How and Why to Monitor Your Resting Heart Rate

Now that you know a bit about your cardiovascular system, let’s get started on understand your heart by taking some baseline measurements.  Your Resting Heart Rate (RHR) is the slowest heart rate for you and gives valuable information regarding your current fitness level.

Take your resting heart rate when you first wake in the morning but are still lying in bed.  Find your radial (wrist) pulse with your first and second fingers of the opposite hand and count the number of beats you feel over 60 seconds (one minute).  If you have a Heart Rate Monitor with Touch Screen, just reach over to your bedside table when you wake up, strap it to your wrist, and take an instant reading.  Do not move around much as your heart rate can instantly jump 10-20 beats just reaching across your body; lay still for a few minutes when the monitor is in place.

Resting heart rate varies from 50-90 beats per minute across the adult population. Athletes are known to have resting heart rates as low as 30-50 beats per minute.  I recommend you take your resting heart rate at least three times a week in the morning as your fitness improves, then at least once a week when you reach your goal resting heart rate and are in a health-maintenance stage.

This link has a RHR chart:  What does your RHR say about your fitness level?  For example, I am a 31 year old female, 5 ft 5" and 115 pounds.  I take 7,000-12,000 steps per day and I exercise about 5 days a week for one hour at a time.  My resting heart rate for the past month has been 45-55 beats per minute (bpm).  Readers:  What is your RHR?  Comment below!

Resting heart rate declines over time when fitness improves due to an increase in stroke volume and increase in parasympathetic innervations (Robergs, 2003).  After one month of increased endurance training (walking, running, swimming, biking more often) your resting heart rate can decrease by 5-10 beats per minute and stay lowered, showing you have improved your blood volume to supply oxygen to your healthier body, increased your heart muscle strength and capacity, and improved your nervous system.  With a regular, appropriate cardiovascular program, your resting heart rate will drop around 5-7 beats a minute each month until you reach your best health and fitness level at around 50-70 beats per minute (Horton, 2011).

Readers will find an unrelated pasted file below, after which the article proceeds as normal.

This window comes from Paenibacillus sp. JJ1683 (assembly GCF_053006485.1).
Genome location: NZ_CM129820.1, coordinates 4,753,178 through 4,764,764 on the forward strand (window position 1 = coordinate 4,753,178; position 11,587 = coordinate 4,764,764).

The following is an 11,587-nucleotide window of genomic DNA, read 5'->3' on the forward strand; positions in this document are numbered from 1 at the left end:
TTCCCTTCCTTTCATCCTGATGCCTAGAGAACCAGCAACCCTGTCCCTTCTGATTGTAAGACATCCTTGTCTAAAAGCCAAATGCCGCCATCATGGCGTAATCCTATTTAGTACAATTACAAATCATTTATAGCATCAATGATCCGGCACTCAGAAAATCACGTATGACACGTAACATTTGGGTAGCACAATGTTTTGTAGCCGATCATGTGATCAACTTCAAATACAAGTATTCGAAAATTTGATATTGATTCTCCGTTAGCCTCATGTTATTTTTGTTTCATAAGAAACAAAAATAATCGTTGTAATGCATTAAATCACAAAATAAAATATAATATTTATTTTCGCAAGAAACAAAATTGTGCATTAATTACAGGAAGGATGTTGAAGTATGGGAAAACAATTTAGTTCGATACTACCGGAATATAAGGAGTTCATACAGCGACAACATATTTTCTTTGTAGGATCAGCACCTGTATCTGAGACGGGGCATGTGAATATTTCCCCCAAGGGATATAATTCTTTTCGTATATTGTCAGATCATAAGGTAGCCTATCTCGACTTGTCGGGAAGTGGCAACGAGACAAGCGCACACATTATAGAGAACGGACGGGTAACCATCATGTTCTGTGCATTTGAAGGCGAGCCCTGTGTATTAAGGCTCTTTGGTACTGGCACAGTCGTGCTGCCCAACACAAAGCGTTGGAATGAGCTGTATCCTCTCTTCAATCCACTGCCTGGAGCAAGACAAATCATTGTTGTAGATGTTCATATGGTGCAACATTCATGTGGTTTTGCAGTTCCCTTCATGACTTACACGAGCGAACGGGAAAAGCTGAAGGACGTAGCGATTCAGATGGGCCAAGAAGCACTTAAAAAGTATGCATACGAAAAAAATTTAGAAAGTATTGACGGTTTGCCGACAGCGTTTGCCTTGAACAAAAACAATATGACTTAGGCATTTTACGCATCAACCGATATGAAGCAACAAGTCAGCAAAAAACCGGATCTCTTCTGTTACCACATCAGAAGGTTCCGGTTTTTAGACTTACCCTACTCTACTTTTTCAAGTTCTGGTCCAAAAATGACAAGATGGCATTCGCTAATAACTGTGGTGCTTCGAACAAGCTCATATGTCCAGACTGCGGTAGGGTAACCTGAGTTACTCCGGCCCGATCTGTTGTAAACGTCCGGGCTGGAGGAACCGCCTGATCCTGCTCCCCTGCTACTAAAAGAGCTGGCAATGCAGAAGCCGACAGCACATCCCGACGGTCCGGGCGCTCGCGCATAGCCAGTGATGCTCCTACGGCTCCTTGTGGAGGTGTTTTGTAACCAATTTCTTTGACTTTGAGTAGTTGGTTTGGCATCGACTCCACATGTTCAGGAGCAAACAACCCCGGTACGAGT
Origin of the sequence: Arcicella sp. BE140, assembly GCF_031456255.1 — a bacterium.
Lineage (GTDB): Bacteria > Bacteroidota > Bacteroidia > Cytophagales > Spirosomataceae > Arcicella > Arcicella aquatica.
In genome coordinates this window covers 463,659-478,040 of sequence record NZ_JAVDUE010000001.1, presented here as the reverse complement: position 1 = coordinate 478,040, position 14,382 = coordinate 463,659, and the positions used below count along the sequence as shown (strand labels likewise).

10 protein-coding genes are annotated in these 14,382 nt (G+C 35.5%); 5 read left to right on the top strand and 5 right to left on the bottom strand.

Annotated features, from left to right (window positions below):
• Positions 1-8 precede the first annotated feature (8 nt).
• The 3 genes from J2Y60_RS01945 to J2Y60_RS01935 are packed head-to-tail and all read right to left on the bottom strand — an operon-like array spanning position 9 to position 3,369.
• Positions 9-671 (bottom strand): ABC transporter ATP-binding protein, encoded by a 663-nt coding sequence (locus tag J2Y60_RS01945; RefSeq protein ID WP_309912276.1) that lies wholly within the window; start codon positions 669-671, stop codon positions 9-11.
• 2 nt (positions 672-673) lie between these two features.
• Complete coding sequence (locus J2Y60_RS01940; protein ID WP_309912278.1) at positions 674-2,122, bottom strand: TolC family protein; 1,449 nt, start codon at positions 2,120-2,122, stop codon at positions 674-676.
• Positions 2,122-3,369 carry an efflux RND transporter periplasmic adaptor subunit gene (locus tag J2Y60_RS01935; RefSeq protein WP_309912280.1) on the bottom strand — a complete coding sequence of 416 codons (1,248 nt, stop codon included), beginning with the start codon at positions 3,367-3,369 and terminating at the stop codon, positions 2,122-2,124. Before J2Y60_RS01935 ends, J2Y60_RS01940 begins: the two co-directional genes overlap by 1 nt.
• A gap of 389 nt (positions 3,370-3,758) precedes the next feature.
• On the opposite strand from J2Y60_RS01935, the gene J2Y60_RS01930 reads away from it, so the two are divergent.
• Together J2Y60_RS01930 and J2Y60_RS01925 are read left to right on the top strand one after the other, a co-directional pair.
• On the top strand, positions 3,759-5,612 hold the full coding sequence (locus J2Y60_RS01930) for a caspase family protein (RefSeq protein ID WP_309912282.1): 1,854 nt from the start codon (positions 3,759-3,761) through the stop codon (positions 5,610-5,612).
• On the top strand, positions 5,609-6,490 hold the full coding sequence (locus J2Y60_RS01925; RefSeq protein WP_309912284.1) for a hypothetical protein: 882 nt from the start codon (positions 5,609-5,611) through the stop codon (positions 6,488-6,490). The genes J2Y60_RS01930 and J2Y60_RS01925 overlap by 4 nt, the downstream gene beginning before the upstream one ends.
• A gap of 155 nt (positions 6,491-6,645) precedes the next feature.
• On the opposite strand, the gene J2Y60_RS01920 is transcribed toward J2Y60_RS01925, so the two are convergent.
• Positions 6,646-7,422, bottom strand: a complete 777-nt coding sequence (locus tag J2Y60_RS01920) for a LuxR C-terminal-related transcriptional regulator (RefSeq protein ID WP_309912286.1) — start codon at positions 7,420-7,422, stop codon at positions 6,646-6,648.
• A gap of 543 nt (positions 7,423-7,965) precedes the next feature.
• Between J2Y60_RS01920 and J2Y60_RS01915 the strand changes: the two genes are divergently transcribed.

Day to day changes in resting heart rate:  If your resting heart rate at any time jumps 15-25 beats during the week on a given day, it may be that you are overtired, overstressed, exposed to illness, and/or lacking recovery time.  Mine RHR usually reads 60-70 bpm on these mornings.  Aim for a gentle workout with walking, yoga, or mind-body meditation on this day and try more cardio when your resting heart rate calms down (Burke, 1998).  Combine both long term improvements (decreases) in resting heart rate and day to day changes from stress and recovery, and you’ve got great motivation to track your resting heart rate as I mentioned above.

Heart Rate Variables in this Picture:  Just to review, resting heart rate is your slowest/calmest heart rate number.  Smaller people have smaller heart sizes, less volume pumped per beat, and therefore faster heart rates.  Later we will explore how changes in posture (lying, sitting, and standing) cause instant heart rate changes as do changes in temperature (hot versus cold).  NOTE: Check with your doctor before beginning an endurance program if you take medications that affect your heart rate, blood pressure, or metabolic systems.

I wish you healthy resting hearts; more to come next week!


  1. Most ladies have a tough timing together with exercise into their busy schedules, which is why doing core workout are superb since it works out nearly all areas of the body through quick routines.

  2. Hi! Love your blog, and thank you for reading my Yoga Pants post. It would be great to be a guest on your page sometime. Give Aimee a hug for me! Kathleen Linder

  3. As you can see, it was not one week that I was posting the next HR blog as I was hired by University of New Mexico to teach some Health Ed online. But I have not forget you, my readers, and will be back to HR blogs soon! Montanna, great tip about core work, especially helpful as a base to endurance work. Kathleen, send me some post topics so we don't let too much time slip by; I'm excited to work with you!


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